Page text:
Such a good mama!
It was then that I decided that Peanut needed a better name.  Since her “Gotcha Day” would have been Lucille Ball’s 100th birthday, and orange-haired Lucy had been feeding her, and Lucy was a character in the Peanuts’ comic strip – I decided to rename her Lucy, which eventually became Mama Lucy.  I also call her MamaLu, Lucy Goosey, Goose Girl, Missy Mama Lucy Goosey, or Miss Tortitude (which she possesses – in abundance!).

Some perks of her new name:  I can walk in and say, “Lucy, I’m home!”  If she ever breaks anything (which she has yet to do), I can say, “Lucy, you’ve got some ‘splaining to do!”  Every day I can tell her, “I love Lucy!” And when she does something silly I can call her a crazy red head.

Lucy and her six kittens saw the vet the next day.  Lucy received a rabies shot and all were treated for fleas, ear mites and worms.  I had determined that all six babies were boys but the vet said that would have been “highly unusual” and she pronounced one of the black kittens to be a girl.  Rather prophetically, I decided upon the name Lola.  I had already chosen the name Leto for the first orange kitten with the spice-blue eyes.  These were the two I planned to adopt for myself.

One week later when the kittens were at the pet store vet clinic to get their first shots and combo tests, this vet looked at Lola and said, “Whoa – this one is not a girl – he’s a boy!”   After much pondering, I decided to name him Mica, which morphed into Prince Mica because he is such a regal little house panther.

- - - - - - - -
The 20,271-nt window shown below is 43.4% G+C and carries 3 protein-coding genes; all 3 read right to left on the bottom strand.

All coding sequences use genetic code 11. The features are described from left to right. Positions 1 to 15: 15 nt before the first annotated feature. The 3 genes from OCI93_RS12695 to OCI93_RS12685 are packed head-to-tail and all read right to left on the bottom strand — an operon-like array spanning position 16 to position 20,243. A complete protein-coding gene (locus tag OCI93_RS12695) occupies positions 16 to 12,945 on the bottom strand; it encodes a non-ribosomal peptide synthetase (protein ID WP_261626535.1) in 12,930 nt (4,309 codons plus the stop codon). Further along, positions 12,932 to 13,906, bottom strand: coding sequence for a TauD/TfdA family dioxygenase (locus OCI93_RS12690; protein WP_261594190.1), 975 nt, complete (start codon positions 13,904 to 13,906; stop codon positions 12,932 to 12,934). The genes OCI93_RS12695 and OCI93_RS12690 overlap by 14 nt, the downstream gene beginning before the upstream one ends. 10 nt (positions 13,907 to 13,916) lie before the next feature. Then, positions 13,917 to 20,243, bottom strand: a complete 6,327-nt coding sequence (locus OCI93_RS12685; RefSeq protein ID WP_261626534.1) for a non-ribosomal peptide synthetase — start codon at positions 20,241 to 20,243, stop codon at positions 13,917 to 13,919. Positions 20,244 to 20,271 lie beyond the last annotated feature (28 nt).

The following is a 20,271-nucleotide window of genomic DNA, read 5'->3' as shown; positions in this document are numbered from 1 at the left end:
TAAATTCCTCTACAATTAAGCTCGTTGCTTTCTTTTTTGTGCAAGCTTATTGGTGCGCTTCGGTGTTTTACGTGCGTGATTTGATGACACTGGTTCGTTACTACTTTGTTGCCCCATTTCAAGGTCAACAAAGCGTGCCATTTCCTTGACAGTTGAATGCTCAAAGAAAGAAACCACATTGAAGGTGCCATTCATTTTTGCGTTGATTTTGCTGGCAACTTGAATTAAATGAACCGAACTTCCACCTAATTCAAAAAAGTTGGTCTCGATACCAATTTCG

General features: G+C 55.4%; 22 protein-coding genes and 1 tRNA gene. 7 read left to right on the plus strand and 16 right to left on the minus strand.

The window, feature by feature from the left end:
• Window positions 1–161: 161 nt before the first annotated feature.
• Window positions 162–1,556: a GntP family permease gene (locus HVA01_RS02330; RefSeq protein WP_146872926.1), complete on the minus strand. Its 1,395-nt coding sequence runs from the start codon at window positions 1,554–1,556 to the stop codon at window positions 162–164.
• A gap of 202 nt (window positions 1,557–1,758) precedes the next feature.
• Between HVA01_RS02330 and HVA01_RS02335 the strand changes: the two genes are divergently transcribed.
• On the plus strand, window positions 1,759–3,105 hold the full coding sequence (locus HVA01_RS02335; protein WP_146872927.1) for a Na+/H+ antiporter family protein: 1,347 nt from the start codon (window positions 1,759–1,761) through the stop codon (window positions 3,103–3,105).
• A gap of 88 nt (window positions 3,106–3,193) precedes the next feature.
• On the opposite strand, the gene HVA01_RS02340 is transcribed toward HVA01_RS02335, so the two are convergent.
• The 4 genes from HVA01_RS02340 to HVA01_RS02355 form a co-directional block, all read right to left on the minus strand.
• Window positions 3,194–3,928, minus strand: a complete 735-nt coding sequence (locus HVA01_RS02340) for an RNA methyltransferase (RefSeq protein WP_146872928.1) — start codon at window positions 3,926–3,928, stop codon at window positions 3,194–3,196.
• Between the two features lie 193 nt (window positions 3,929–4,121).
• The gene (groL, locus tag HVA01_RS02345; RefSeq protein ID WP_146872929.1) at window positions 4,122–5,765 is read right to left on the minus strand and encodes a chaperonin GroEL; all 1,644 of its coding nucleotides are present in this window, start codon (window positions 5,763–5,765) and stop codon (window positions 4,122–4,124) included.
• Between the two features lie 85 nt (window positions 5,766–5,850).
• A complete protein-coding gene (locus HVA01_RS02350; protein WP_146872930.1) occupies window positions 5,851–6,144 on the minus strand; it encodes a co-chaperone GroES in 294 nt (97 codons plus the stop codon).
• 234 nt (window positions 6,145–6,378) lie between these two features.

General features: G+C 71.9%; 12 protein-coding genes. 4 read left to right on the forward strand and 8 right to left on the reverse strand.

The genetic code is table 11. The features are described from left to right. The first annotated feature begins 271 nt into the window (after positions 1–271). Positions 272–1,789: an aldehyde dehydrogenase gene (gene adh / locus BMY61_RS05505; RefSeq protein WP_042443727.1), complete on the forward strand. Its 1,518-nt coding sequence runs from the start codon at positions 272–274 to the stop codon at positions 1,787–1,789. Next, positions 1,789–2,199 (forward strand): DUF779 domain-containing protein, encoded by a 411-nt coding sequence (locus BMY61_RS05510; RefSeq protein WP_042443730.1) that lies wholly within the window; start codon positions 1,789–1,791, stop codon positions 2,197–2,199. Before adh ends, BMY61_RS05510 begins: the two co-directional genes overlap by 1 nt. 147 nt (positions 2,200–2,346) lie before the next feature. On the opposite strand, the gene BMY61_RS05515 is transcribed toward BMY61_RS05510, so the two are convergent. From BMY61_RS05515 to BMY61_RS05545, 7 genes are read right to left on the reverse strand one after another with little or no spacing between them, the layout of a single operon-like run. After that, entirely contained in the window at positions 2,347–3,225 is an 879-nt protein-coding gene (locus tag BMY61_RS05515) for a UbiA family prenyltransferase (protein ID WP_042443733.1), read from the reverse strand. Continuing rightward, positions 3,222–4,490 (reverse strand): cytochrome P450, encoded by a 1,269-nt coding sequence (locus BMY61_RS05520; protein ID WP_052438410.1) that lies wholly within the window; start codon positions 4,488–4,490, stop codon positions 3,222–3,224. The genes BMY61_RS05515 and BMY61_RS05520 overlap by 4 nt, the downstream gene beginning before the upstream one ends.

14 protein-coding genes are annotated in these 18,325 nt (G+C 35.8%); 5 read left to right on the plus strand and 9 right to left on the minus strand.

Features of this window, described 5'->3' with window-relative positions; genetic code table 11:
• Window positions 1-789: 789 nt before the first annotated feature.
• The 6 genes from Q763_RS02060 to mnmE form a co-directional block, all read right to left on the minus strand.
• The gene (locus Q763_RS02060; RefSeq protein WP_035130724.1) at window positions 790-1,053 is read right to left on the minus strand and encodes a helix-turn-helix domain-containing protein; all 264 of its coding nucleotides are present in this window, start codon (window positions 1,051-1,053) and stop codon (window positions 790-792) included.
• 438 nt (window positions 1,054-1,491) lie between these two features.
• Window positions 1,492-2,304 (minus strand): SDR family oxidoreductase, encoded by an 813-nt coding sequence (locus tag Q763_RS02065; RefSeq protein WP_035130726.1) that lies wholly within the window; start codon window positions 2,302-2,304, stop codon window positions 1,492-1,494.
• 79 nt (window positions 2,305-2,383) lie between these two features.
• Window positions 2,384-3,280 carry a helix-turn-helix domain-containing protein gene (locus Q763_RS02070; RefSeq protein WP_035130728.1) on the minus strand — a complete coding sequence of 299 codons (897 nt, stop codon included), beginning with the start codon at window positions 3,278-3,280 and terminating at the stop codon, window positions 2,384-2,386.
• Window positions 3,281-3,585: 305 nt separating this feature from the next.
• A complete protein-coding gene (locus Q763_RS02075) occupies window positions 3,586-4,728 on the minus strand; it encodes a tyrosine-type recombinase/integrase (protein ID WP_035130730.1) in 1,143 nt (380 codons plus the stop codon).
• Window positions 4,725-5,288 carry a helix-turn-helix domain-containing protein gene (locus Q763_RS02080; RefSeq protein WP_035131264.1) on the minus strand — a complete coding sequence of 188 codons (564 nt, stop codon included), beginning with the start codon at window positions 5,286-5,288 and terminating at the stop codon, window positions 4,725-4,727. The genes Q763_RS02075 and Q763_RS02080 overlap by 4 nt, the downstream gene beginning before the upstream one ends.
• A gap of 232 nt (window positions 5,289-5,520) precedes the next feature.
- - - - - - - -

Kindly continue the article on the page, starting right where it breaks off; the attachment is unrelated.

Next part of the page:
My rescue folks, Chris and Alphonse, showed cats and kittens on weekends at area pet stores.  For the next few Saturdays I hauled the remaining kittens off to various locations and they put on a show of being completely adorable.

On our second outing one of the orange kittens and the second black one found a new mommy.  She worked at the pet store but it was another week before they could go home with her, so after three weeks of living at the shop and at eight weeks of age, they went home with her.  She named them Caleb and Shelby.
The dark tiger and the last orange kitten went off for showing one week later and a young man came in and fell in completely love with the orange boy.  He took lots of photos of him and sent them to his wife.  The elderly kitty who had been with him since he was a young child had just passed on and they needed a companion for their younger cat.  We tried to convince him to adopt both kittens but he was adamant – he only wanted one.  He told us he would name him Stanley.  He came into the shop the following week to pick up the little guy and I discovered the correct name was Stan Lee.

Even though I had planned all along to keep only two of the kittens and find homes for all of the rest, including Lucy, after Caleb, Shelby, and Stan Lee left for their new homes, I realized I was in love with Lucy and her little dark tiger boy.  I named him Fletcher (now Mister Fletcher) and decided Lucy would remain as my shop cat and her three sons would come home with me.

Thanks to Maddie’s Fund, the low cost spay/neuter clinic was very busy that year and Lucy did not have her spay operation until the middle of October.  She had come into heat twice during this time and yet she still continued to allow Leto, Mica, and Fletcher to nurse.  She was such a good mama!  It was another month before I could get the boys into the clinic for their neuters and then I brought them home.